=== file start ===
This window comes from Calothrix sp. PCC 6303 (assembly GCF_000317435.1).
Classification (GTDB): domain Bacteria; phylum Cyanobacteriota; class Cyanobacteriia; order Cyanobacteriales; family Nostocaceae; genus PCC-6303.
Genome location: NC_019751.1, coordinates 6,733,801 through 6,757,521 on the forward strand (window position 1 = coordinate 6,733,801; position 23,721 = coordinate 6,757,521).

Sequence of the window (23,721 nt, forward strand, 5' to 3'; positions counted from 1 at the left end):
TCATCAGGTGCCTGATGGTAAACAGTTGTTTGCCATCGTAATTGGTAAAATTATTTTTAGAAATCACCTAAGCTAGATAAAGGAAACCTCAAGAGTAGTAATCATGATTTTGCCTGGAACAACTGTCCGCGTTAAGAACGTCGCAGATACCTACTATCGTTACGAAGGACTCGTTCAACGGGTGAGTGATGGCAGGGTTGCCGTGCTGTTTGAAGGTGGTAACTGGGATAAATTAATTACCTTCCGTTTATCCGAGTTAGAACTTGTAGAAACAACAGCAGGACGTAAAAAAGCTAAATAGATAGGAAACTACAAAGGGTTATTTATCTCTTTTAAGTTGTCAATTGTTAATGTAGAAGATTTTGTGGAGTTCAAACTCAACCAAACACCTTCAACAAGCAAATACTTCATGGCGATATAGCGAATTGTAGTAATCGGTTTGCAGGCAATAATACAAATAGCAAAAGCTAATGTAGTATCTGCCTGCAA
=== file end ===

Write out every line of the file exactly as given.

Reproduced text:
This window comes from Calothrix sp. PCC 6303 (assembly GCF_000317435.1).
Classification (GTDB): domain Bacteria; phylum Cyanobacteriota; class Cyanobacteriia; order Cyanobacteriales; family Nostocaceae; genus PCC-6303.
Genome location: NC_019751.1, coordinates 6,733,801 through 6,757,521 on the forward strand (window position 1 = coordinate 6,733,801; position 23,721 = coordinate 6,757,521).

Sequence of the window (23,721 nt, forward strand, 5' to 3'; positions counted from 1 at the left end):
TCATCAGGTGCCTGATGGTAAACAGTTGTTTGCCATCGTAATTGGTAAAATTATTTTTAGAAATCACCTAAGCTAGATAAAGGAAACCTCAAGAGTAGTAATCATGATTTTGCCTGGAACAACTGTCCGCGTTAAGAACGTCGCAGATACCTACTATCGTTACGAAGGACTCGTTCAACGGGTGAGTGATGGCAGGGTTGCCGTGCTGTTTGAAGGTGGTAACTGGGATAAATTAATTACCTTCCGTTTATCCGAGTTAGAACTTGTAGAAACAACAGCAGGACGTAAAAAAGCTAAATAGATAGGAAACTACAAAGGGTTATTTATCTCTTTTAAGTTGTCAATTGTTAATGTAGAAGATTTTGTGGAGTTCAAACTCAACCAAACACCTTCAACAAGCAAATACTTCATGGCGATATAGCGAATTGTAGTAATCGGTTTGCAGGCAATAATACAAATAGCAAAAGCTAATGTAGTATCTGCCTGCAA